250 Words: Brayton Breaks ThroughTuesday, November 6, 2012 | 5:20 PM
The 33rd Superbowl of Supercross in Genoa, Italy packed plenty of star power. Americans Justin Brayton and Eli Tomac joined the French duo of Gautier Paulin and Christophe Pourcel as the main attractions in the one of Europe’s largest cities that hugs the Mediterranean Sea.
Tomac came in riding a surge of momentum after a dazzling podium performance—which included a win in the third moto—at the Monster Energy Cup. On the other side of the spectrum, Brayton was coming off a disappointing Lucas Oil Pro Motocross Championships, a return to JGR Yamaha and a subsequent discouraging performance at the MEC.
While many considered Tomac the heavy favorite entering the weekend, it was hard to discount Brayton in an arenacross environment—one in which he thrived in growing up on the plains of Iowa, and later in his professional career.
Brayton (center) won the King of Genoa title.
But the short track landscape played right into the hands of Tomac in the first main. It took a few laps, but he was able to get into the lead while Brayton had to slice through the pack after a dreadful start. After a second in the first main, Brayton, needing to finish ahead of Tomac in the second main, was left scrambling after Tomac pulled a holeshot. But Brayton remained patient. He applied pressure to the young phenom, which eventually lead to Tomac washing out in a corner. Brayton would go on to win the moto and the King of Genoa title.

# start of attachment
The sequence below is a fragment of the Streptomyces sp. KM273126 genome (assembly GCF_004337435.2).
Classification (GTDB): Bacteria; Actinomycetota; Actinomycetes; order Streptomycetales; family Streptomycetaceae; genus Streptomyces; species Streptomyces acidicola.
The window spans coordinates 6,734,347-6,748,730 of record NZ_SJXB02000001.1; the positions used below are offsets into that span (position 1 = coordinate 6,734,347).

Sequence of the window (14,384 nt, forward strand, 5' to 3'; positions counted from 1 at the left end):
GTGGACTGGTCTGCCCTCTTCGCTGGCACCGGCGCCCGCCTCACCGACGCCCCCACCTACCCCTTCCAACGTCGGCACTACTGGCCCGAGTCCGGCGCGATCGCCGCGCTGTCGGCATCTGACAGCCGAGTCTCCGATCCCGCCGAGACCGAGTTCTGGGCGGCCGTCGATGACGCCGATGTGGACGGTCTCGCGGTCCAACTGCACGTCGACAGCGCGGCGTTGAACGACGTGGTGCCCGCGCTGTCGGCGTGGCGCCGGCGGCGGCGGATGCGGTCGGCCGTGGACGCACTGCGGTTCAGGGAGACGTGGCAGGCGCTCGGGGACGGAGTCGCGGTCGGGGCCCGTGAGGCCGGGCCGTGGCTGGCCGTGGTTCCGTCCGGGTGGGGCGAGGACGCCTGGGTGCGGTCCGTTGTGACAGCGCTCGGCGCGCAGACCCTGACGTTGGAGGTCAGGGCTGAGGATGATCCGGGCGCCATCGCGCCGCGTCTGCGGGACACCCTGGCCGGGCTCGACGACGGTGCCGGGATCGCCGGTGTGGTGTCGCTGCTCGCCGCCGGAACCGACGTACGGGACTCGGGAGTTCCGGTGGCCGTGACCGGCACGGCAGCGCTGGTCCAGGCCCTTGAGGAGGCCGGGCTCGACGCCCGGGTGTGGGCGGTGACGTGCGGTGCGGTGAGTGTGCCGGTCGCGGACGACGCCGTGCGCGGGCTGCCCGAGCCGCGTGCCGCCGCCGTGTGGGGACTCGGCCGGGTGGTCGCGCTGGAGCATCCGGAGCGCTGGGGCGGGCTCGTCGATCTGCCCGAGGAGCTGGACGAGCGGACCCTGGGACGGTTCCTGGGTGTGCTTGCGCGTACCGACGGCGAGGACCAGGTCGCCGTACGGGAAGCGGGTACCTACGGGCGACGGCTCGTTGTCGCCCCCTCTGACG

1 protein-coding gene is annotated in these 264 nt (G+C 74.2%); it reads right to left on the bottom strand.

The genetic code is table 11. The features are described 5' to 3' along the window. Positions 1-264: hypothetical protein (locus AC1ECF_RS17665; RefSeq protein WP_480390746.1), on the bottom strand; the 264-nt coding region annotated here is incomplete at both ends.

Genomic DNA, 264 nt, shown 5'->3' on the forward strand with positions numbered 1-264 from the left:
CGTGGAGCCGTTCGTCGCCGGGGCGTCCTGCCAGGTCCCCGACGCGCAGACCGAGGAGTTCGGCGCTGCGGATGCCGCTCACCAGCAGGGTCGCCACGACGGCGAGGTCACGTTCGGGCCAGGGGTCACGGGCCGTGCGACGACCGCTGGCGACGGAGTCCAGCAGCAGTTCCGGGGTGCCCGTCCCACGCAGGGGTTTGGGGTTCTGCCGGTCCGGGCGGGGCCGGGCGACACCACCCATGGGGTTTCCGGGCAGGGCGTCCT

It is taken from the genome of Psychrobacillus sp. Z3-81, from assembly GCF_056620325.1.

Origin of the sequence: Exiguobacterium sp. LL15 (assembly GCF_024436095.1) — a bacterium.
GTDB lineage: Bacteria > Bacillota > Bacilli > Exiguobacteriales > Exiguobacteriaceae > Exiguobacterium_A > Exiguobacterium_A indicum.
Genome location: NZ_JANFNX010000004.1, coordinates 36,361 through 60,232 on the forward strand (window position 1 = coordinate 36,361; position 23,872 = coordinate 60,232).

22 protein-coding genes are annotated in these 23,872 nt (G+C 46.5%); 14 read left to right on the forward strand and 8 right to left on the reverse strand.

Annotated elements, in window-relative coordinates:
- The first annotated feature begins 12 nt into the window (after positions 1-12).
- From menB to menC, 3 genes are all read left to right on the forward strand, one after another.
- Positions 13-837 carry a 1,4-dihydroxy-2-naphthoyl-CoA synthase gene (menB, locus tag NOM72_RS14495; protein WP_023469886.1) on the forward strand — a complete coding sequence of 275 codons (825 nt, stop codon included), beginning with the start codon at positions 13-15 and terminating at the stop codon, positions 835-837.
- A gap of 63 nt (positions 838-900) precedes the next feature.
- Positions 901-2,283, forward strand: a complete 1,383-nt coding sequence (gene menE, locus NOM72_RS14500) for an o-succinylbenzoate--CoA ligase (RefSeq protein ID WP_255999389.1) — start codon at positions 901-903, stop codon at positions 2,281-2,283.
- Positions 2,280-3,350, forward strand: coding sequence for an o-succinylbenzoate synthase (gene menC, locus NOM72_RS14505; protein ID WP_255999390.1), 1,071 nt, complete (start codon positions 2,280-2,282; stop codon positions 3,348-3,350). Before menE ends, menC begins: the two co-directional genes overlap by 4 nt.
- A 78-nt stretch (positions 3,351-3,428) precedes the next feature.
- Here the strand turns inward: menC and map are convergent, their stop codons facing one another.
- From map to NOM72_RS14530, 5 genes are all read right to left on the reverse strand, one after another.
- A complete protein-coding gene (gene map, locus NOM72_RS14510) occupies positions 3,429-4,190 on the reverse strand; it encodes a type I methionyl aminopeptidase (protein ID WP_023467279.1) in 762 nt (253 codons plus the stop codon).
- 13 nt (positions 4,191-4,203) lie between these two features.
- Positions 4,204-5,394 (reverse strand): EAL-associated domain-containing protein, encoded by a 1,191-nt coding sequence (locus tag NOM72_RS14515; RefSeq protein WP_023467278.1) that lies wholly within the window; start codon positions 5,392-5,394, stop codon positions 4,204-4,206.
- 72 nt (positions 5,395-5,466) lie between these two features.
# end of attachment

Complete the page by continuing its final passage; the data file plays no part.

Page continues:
Although Anaheim 1 is still two months away, this is a huge swing in momentum for Brayton compared with his Monster Energy Cup performance. Now, with Bercy on the horizon this weekend (a race he won in 2009), Brayton will look to continue his march through Europe, trying to build a plan toward strong results once racing returns to the U.S.
Did you like this article?
Check out CAUGHT OUTSIDEin our Latest issue of Racer X available now.
One of the most successful—and controversial—team managers of all time, Larry Brooks is looking to return to the races. Page 146.